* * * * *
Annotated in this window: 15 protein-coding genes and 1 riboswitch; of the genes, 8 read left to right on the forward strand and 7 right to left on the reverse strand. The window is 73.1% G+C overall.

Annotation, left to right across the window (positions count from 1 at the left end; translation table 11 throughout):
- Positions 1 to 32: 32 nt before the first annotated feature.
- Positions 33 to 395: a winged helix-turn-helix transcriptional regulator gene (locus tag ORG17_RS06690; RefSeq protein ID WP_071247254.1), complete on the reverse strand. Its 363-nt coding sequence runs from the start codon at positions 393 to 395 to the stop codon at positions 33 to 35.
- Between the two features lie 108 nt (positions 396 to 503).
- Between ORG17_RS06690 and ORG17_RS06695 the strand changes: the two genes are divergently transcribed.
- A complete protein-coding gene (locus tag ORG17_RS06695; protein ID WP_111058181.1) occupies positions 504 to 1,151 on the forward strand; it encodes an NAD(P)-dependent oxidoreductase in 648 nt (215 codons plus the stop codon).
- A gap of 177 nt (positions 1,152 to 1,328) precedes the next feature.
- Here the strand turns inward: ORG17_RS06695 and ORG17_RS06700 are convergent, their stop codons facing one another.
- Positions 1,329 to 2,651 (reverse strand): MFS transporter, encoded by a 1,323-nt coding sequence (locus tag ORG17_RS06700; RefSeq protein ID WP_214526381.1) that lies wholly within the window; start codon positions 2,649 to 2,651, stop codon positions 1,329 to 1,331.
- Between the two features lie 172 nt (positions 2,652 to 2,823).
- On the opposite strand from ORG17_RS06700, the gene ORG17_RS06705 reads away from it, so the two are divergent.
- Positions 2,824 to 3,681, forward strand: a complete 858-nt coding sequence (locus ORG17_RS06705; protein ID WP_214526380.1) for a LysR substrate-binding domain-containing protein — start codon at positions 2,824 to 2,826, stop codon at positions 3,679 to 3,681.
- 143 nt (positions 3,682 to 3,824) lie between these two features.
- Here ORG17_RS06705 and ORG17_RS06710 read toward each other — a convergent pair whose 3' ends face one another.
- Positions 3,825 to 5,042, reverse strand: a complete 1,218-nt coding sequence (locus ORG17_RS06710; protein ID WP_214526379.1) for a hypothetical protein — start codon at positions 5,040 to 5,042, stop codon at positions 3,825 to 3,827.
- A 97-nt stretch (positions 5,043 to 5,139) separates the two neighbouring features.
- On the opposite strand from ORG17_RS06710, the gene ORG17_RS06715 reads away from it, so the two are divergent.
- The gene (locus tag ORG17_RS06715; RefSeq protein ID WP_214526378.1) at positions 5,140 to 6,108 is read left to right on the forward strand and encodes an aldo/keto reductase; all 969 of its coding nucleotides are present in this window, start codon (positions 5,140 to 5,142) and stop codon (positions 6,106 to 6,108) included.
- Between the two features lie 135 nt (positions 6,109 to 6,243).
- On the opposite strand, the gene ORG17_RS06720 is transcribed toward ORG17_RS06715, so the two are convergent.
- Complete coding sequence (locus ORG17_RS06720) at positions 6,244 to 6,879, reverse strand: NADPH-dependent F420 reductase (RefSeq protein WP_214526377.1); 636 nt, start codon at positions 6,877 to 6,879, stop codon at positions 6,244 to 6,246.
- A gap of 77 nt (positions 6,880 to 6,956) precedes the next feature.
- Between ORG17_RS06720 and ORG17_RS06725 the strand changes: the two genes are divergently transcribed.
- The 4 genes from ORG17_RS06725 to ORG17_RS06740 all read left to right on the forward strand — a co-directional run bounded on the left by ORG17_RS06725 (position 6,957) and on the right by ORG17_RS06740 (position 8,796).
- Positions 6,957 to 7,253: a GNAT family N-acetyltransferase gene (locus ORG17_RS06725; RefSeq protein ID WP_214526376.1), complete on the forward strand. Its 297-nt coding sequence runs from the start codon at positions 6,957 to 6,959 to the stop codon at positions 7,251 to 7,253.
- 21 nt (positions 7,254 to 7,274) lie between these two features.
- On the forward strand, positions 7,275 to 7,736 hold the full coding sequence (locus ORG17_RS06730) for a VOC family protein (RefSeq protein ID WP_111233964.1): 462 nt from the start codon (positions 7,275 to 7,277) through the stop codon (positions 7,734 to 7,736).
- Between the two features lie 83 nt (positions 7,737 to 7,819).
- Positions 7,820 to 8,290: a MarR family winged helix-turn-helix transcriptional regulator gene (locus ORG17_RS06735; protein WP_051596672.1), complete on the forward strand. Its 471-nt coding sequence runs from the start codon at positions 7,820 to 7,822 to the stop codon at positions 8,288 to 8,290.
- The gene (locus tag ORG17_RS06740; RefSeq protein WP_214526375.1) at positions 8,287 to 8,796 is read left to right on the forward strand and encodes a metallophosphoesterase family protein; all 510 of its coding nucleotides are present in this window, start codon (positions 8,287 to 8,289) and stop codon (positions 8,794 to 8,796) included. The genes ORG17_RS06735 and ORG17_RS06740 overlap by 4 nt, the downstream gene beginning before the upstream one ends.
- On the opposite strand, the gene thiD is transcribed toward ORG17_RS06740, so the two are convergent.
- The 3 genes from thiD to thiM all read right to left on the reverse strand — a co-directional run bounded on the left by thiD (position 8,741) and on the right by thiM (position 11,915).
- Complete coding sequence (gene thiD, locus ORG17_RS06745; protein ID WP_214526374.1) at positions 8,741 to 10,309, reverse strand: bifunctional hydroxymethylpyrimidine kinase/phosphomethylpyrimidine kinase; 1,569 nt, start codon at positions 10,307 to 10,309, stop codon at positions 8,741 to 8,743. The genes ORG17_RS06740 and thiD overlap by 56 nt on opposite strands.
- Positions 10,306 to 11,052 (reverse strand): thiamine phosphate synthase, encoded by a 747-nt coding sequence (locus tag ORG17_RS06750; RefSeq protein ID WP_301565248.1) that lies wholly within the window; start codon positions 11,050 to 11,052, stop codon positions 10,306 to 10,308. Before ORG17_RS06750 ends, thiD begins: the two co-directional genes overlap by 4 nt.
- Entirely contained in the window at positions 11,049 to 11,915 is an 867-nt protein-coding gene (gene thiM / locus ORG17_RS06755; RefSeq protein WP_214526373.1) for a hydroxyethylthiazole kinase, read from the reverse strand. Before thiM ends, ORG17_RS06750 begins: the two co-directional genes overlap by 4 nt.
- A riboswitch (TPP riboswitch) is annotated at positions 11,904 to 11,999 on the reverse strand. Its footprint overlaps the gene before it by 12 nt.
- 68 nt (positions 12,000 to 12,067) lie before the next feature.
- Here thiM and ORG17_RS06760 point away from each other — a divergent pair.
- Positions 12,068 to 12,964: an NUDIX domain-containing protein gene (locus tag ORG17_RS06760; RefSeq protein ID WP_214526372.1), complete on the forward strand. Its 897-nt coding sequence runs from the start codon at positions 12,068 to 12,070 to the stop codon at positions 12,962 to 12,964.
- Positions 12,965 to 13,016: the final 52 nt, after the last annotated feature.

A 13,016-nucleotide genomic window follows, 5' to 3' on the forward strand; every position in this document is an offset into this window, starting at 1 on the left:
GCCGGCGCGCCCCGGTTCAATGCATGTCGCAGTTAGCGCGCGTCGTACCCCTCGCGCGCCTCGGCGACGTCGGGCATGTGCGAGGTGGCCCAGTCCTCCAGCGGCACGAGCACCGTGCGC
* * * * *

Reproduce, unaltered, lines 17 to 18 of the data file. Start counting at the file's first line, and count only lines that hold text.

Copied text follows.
- A 97-nt stretch (positions 5,043 to 5,139) separates the two neighbouring features.
- On the opposite strand from ORG17_RS06710, the gene ORG17_RS06715 reads away from it, so the two are divergent.